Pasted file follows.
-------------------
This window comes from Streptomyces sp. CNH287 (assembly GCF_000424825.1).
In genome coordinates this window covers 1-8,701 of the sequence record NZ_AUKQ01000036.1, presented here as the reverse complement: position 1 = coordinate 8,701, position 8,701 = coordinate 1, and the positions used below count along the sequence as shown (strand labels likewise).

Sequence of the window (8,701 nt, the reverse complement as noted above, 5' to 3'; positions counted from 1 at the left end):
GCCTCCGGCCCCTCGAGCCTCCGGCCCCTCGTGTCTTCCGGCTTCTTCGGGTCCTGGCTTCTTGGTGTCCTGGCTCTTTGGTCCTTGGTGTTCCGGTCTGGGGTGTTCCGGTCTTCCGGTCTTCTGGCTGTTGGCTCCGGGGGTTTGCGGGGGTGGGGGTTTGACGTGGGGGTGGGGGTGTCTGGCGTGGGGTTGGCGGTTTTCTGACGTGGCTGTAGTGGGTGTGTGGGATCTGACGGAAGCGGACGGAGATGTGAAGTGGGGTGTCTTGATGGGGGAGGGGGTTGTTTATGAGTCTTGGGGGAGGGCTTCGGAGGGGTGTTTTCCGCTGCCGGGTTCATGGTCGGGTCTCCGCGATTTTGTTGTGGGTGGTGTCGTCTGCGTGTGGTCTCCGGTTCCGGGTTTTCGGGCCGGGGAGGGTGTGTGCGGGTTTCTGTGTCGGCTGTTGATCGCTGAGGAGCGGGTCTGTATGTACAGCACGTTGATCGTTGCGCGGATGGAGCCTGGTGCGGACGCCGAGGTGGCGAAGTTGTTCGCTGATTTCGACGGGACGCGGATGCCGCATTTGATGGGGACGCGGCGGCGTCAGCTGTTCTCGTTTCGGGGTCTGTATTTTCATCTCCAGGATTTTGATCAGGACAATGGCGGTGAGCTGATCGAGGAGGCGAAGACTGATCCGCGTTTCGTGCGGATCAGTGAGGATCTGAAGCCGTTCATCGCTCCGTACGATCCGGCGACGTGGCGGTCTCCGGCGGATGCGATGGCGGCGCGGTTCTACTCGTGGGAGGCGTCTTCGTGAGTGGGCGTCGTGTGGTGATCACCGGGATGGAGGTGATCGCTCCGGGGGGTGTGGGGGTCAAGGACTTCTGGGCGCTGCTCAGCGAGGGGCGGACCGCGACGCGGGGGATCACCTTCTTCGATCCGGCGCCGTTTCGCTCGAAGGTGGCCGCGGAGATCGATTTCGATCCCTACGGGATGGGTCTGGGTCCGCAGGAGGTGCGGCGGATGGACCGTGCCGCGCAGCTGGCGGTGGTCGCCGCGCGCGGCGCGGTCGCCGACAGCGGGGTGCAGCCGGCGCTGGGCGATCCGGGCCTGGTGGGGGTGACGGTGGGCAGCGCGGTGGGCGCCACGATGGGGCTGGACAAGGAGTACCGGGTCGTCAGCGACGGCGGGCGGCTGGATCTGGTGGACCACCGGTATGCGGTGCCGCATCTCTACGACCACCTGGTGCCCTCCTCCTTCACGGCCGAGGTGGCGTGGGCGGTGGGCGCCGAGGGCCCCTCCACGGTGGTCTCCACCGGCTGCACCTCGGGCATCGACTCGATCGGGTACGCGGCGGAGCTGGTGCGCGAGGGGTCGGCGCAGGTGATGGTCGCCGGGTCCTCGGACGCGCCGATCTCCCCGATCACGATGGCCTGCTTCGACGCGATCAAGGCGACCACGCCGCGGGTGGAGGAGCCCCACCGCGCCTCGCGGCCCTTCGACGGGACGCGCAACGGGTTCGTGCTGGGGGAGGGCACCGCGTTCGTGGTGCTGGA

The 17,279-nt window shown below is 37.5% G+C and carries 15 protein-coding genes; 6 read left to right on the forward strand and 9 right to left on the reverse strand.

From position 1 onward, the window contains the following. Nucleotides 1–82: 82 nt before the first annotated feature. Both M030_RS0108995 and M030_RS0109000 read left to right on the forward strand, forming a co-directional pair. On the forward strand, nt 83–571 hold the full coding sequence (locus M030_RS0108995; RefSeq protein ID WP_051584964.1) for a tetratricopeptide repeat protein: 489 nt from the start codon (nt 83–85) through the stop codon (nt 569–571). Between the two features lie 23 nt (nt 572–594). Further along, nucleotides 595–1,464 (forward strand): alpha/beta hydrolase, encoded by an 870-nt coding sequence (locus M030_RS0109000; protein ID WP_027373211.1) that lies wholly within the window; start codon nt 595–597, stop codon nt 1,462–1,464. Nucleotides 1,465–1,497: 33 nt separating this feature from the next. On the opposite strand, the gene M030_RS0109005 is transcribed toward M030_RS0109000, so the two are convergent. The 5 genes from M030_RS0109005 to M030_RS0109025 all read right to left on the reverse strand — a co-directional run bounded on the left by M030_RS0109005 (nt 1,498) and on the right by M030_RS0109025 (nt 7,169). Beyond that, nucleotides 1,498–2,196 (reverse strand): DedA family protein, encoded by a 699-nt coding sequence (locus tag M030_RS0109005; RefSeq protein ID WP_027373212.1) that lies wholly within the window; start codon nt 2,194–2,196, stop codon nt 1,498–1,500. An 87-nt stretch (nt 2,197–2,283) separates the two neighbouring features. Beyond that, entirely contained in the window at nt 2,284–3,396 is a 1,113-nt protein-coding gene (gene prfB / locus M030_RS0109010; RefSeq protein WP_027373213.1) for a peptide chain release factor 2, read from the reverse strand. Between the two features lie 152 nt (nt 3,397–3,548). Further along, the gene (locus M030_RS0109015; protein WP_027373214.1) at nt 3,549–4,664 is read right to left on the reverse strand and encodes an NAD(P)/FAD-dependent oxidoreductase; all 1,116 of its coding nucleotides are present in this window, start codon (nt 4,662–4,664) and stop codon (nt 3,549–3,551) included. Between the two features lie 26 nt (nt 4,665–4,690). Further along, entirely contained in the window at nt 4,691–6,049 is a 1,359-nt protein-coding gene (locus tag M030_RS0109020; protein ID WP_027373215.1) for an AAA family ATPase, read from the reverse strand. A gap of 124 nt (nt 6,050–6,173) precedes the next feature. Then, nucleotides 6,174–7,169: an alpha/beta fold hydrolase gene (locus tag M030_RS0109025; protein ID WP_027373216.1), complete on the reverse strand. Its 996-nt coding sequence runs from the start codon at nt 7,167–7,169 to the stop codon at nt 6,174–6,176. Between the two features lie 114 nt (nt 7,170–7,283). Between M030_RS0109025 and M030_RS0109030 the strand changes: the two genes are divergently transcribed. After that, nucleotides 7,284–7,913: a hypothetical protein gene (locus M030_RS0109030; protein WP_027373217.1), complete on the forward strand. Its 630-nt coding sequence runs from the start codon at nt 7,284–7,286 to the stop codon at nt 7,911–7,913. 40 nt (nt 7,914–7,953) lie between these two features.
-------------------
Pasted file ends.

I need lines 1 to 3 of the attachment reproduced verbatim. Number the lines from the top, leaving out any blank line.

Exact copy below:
This window comes from Streptomyces sp. CNH287 (assembly GCF_000424825.1).
In genome coordinates this window covers 1-8,701 of the sequence record NZ_AUKQ01000036.1, presented here as the reverse complement: position 1 = coordinate 8,701, position 8,701 = coordinate 1, and the positions used below count along the sequence as shown (strand labels likewise).

Sequence of the window (8,701 nt, the reverse complement as noted above, 5' to 3'; positions counted from 1 at the left end):